• Regular working hours per your employment contract
  • Award wage, as minimum
  • Overtime pay, per laws for your award
  • Leave entitlements including annual leave, sick leave and bereavement leave
  • Health and safety protections in the workplace
  • Job security including receiving minimum notice 
  • Legal protections including protection against discrimination
  • Collective bargaining rights, such as being a member of a union

It’s your right to lodge a dispute to the Fair Work Ombudsman if you feel you have been mistreated in the workplace. 

Full-time protections at work

In Australia, employees are protected from:

  • Adverse action, including unlawful action in the workplace (such as being unfairly dismissed or injured due to negligence)
  • Coercion, such as being threatened in the workplace
  • Undue influence or pressure, where you are inappropriately influenced to change your conditions of employment
  • Misrepresentation, such as when you’re knowingly misled about your workplace rights

If you experience any of the above, or think you’ve been a victim of workplace discrimination, you have the right to make a formal complaint to either your workplace or Fair Work Australia. As an Australian full-time worker, you also have the right to join a union.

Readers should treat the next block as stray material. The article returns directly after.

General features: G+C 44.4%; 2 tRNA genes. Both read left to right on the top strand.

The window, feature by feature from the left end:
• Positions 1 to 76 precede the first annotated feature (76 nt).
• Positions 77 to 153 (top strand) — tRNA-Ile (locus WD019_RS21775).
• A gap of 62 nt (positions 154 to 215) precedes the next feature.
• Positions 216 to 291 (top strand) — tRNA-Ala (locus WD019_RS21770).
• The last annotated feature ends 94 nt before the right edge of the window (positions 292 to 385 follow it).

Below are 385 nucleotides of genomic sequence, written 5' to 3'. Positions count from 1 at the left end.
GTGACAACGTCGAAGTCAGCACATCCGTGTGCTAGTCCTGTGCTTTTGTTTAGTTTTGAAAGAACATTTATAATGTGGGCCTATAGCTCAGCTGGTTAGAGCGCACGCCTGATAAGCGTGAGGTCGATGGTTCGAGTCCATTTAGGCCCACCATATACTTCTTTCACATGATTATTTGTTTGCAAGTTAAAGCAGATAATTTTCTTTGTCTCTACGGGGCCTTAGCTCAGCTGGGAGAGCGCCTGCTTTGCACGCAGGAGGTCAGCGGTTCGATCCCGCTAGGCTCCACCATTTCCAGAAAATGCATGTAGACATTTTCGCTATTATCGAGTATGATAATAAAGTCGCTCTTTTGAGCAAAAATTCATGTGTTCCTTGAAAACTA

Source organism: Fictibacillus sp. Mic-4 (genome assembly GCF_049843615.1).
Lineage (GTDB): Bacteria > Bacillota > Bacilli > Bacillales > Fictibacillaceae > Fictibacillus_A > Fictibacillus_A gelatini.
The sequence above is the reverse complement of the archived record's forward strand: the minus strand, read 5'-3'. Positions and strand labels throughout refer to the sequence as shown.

Employer responsibilities

Employers have responsibilities to their employees, including: 

  • reducing workplace discrimination, 
  • handling human resources obligations, 
  • knowing employee entitlements and more.

Understanding your employer’s responsibilities will help you know if or when you’re being unfairly treated in the workplace. 


It is everyone’s responsibility to treat people equally and equitably in the workplace. This means not discriminating due to a person’s:

  • race, 
  • gender, 
  • sex, 
  • age
  • relationship status, 
  • career responsibilities, 
  • religious beliefs, 
  • political beliefs,